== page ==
Goodbye, Strieter

Well, it finally happened. Actually, it happened six months ago, but it became clearly over just recently. Strieter Lincoln had been a Quad City area staple, in business for decades. In addition to Lincoln-Mercury, they also sold and serviced Saabs until around 2000-2001. I first started doing business with them around ten years ago, when I bought my first Town Car–from the local Cadillac-Volvo dealer.

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1978 Cadillac Eldorado: Go Brougham or go home!

As most of you know, the big, floaty Coupe de Ville, Sedan de Ville and Fleetwood Brougham went on a crash diet for the 1977 model year. I recently spotted a magnificent Frost Orange Firemist ’77 Fleetwood Brougham for sale in Palm Springs, but today we will be talking about a Cadillac of a different color. The ’77 downsizing, whether or not you were for it or against it, left only one Cadillac model with truly uncompromising dimensions: The Fleetwood Eldorado.

The original front-wheel drive 1967 Eldorado coupe (a different animal from the 1953-66 RWD Eldos), despite being gigantic, was a clean, stylish and–dare I say it–sporty personal luxury coupe. With its razor-edge fenders, close-coupled silhouette and trendy hidden headlights, it was a beaut, and remained so through the 1970 model year, despite having lost its headlamp doors the previous year. Then came the 1971 model, aka the Wedding Cake Eldorado: layers of luxury. Continue Reading →

1996 Buick Regal Olympic Edition: Gold Toned

GM’s midsizers once had a wide array of models. Today, all that’s left is the lone Malibu (for now), surrounded by myriad potato-shaped combovers. Sad. But the once-common GM W-body, first appearing in 1988, lasted all the way through 2012 as a retail option, and a couple years beyond as a fleet vehicle. A lot of the usual, good ol’ GM-hatin’ suspects, love to mock, maim and otherwise expel carbon dioxide on these cars. Or at least they did back when they were common; I rarely see them anymore, other than the odd mint-condition survivor or ragged yet still running example. This particular one I spied about a dozen years ago at a local used car lot.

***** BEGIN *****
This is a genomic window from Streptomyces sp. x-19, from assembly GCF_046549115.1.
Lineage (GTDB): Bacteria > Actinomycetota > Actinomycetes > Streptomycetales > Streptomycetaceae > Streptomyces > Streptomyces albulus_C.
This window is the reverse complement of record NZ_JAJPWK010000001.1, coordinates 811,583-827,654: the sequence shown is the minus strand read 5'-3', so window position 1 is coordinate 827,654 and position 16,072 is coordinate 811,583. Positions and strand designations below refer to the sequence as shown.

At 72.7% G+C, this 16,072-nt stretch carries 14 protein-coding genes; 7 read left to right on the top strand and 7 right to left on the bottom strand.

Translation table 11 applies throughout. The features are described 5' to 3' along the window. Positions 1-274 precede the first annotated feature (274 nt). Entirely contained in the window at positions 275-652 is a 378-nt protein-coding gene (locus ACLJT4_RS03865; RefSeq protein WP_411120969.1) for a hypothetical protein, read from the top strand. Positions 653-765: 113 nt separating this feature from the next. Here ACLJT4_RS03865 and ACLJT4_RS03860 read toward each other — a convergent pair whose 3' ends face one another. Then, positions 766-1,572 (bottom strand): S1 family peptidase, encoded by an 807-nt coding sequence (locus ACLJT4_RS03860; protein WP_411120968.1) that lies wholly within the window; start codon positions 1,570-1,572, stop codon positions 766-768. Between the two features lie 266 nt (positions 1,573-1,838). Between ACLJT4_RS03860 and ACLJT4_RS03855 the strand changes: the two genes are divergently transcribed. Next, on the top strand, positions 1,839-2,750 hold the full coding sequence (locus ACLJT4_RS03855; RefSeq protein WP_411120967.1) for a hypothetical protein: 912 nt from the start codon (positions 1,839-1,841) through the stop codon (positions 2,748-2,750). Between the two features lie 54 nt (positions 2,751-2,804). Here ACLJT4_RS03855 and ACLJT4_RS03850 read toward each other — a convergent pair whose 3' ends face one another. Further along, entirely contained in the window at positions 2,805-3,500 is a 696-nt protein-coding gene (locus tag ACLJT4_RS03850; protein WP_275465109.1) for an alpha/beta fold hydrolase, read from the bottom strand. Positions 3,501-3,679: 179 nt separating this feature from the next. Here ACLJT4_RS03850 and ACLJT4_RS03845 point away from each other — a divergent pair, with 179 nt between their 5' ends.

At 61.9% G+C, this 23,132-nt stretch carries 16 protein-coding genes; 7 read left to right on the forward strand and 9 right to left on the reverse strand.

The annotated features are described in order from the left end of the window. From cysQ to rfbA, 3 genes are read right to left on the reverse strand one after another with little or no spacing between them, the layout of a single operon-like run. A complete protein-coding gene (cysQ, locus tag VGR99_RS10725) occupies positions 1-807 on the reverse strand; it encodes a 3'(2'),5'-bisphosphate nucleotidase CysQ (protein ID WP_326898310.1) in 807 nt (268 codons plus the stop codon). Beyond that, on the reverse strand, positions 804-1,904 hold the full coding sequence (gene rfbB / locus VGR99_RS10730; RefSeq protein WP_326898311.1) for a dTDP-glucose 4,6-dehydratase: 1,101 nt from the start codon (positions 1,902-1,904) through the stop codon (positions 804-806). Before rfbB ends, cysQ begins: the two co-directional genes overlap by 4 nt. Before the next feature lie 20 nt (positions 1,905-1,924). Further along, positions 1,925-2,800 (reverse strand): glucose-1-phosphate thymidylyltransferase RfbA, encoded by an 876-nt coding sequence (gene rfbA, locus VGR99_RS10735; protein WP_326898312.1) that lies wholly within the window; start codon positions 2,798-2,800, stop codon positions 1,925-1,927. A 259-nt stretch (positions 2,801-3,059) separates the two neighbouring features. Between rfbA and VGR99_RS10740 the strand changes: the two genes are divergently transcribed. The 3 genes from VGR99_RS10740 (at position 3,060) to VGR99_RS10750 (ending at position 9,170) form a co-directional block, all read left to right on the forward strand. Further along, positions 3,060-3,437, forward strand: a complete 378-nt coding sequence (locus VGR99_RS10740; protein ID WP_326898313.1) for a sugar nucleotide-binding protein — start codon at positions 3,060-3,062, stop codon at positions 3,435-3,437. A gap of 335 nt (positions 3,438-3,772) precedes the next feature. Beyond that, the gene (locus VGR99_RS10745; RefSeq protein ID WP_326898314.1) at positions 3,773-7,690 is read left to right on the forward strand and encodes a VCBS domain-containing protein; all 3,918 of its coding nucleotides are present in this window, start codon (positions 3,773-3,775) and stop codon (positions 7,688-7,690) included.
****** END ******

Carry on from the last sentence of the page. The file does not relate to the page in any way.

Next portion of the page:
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1979 Jaguar XJ6: Remodeled by Pininfarina

The Jaguar XJ6 set the motoring world afire when introduced in late 1968, and was considered the most beautiful sedan at the time. It deserved it. The styling would go through three different series on the original body, and two subsequent redesigns going all the way to 2008. The XJ6 was a survivor. It outlasted British Leyland, the Ford buyout and lives on today with a totally different design language that was finally introduced in 2009 after 40 years of refining and adapting the original 1968 shape. While to this day, I still prefer the classic shape, the “new” design, now approaching 15 years in production, does appear suitably elegant. Just the other day I saw one in black in traffic, and it looks pretty good. Well, at least until they kill it and go all-combover-schlock, all the time, like Lincoln. But I digress!

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1969 Opel Kadett LS: Aber das Vinyl-Oberteil

Here’s your fun fact of the day. Once upon a time in America, you could buy a new Opel. And no, not the rebadged Saturn versions from the late days of the “different kind of car company.” Actual Opels, with Opel badges and everything. But if you’re a little more “yootful” than your author, what really might surprise you is that they were sold through–envelope, please–Buick dealerships. Yes, really.

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Spring Project: Colonial Yellow ’82 Seville

It’s pretty well established that I’m a Cadillac fan, even the polarizing ones like the Cimarron. And the bustle back Seville. As Popeye once said, I yam what I yam.

But I was recently excited to find out that Hot Wheels was reissuing their Seville as part of their ’80s series–which included a 1984 Corvette too. Continue Reading →